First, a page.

Securities and Exchange Commissioner Daniel Gallagher has garnered attention in recent months as a dissenter within the SEC ranks. Two quite recent dissents stand out, because they involve a distinctive view of the compliance function, and of the proper relationship between the public enforcement agencies, with the SEC at the forefront, on the one hand, and the private operations of compliance officers on the other.
Lately, Gallagher has taken this to a level that reminds me of a comedian of the same name, the “Gallagher” who used to wield his sledge-o-matic at the expense of watermelons.
On June 18th, Gallagher posted a public statement of his views on these two cases.
The earlier case, In the Matter of Blackrock Advisors LLC (April 20, 2015) arose because the SEC charged BlackRock with breaching its fiduciary duty by failing to disclose a conflict of interest concerning the outside business activities of a portfolio manager. As part of that package, the SEC also found that the chief compliance officer (CCO), Bartholomew A. Battista, was responsible for BlackRock’s failure to implement proper policies and procedures such that a disclosure would have been made or the conflict avoided.
The second dissent along these lines arose In the Matter of SFX Financial Advisory Management Enterprises Inc. (June 15, 2015). Here the SEC alleged a multi-year theft of client assets by the former president of the company, Brian J. Ourand, who made a habit of “writing checks to himself and initiating wires from client accounts for his own benefit.” The firm failed to supervise Ourand, and its CCO, Eugene S. Mason, failed to implement the policies and procedures that would have protected clients against this result.
The Nature of the Dispute
Why does Gallagher quarrel with this? He objects to the “Monday morning quarterback” aspect of the finding. Further, as he sees it the SEC is making the life of the CCOs too dangerous. Such folks might react in a way contrary to what the SEC presumably hopes: by skating by with “less comprehensive policies and procedures with fewer specified compliance duties,” thus avoiding liabilities for failure of implementation of the more comprehensive plans.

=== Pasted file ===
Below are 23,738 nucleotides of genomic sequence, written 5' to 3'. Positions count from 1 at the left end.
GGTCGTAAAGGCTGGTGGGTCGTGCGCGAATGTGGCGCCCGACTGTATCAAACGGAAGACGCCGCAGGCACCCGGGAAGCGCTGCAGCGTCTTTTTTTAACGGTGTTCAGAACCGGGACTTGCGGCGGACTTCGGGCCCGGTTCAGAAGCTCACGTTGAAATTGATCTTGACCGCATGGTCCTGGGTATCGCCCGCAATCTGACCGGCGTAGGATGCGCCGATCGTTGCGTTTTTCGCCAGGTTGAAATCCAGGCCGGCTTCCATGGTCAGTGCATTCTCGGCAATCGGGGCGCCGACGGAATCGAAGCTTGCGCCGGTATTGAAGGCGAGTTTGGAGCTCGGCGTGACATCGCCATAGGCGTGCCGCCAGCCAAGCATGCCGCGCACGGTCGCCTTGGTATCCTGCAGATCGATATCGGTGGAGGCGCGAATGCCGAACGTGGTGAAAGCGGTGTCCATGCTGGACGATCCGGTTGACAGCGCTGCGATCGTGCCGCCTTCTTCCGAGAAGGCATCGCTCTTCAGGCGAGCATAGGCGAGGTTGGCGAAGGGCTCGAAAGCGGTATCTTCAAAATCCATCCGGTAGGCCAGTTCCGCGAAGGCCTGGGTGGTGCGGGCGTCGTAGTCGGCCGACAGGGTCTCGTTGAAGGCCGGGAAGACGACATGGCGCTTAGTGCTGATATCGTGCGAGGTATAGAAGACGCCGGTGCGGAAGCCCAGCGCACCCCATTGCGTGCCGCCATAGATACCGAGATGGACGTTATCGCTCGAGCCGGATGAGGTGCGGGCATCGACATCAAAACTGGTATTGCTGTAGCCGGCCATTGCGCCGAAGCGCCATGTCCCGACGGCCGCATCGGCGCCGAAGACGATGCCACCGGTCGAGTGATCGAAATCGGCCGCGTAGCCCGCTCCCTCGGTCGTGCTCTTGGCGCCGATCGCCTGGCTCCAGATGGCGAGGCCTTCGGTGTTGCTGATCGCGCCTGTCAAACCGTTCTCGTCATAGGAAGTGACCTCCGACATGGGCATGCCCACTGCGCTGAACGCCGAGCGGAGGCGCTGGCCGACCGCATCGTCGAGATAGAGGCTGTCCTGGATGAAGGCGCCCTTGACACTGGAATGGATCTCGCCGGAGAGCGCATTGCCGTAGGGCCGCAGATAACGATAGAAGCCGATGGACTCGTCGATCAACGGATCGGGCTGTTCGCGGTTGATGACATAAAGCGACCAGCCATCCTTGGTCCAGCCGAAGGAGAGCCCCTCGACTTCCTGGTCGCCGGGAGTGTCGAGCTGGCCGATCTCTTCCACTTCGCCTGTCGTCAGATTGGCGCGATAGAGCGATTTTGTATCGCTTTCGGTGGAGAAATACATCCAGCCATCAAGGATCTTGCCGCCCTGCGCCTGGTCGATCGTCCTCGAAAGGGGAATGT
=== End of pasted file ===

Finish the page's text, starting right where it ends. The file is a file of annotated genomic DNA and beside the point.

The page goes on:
The rule in question is 206(4)-7, and Gallagher’s quarrel extends beyond the specifics of these two controversies to that rule itself, which he says in a moment of understatement is “not a model of clarity.” What is worse, in the eleven years since its adoption, the SEC has never issued any guidance about how to comply.
Registered IAs, according to 206(4)-7, must adopt and implement written policies and procedures reasonably designed to prevent violations of the Advisers Act and its rules. Presumably adoption is one thing and implementation is another. The gravamen of Gallagher’s dissents is that in these two instances the CCO was held liable for failure to implement the policies that were adopted, not for a failure to adopt sensible and sufficiently comprehensive policies. Gallagher believes that a strict liability approach to implementation, aimed at the CCO, constitutes a serious mistake.
Not Like Watermelons
What is more, some recent enforcement actions he says “have unfairly contorted the rule to treat the compliance function as a new business line” thus giving compliance officers the role of business heads.
The issue is important because, as Gallagher rightly says there is no self-regulatory organization interposed between the SEC and investment advisors. In that respect, IAs are different creatures from broker-dealers. The compliance officer at an IA is “not only the first line of defense,” but in most situations “the only line of defense.” The SEC should try really hard not to treat them the way the other Gallagher used to treat watermelons for a laugh.
There are situations, this Gallagher concedes, in which the authorities must hold CCOs responsible for violations of the law. But regulators “should strive to avoid the perverse incentives that will naturally flow from targeting compliance personnel who are willing to run into the fires that so often occur at regulated entities. This includes exercising restraint and discretion even at the investigation stage” so as to avoid psychological and reputational impacts that can be as chilling as an actual finding of a violation.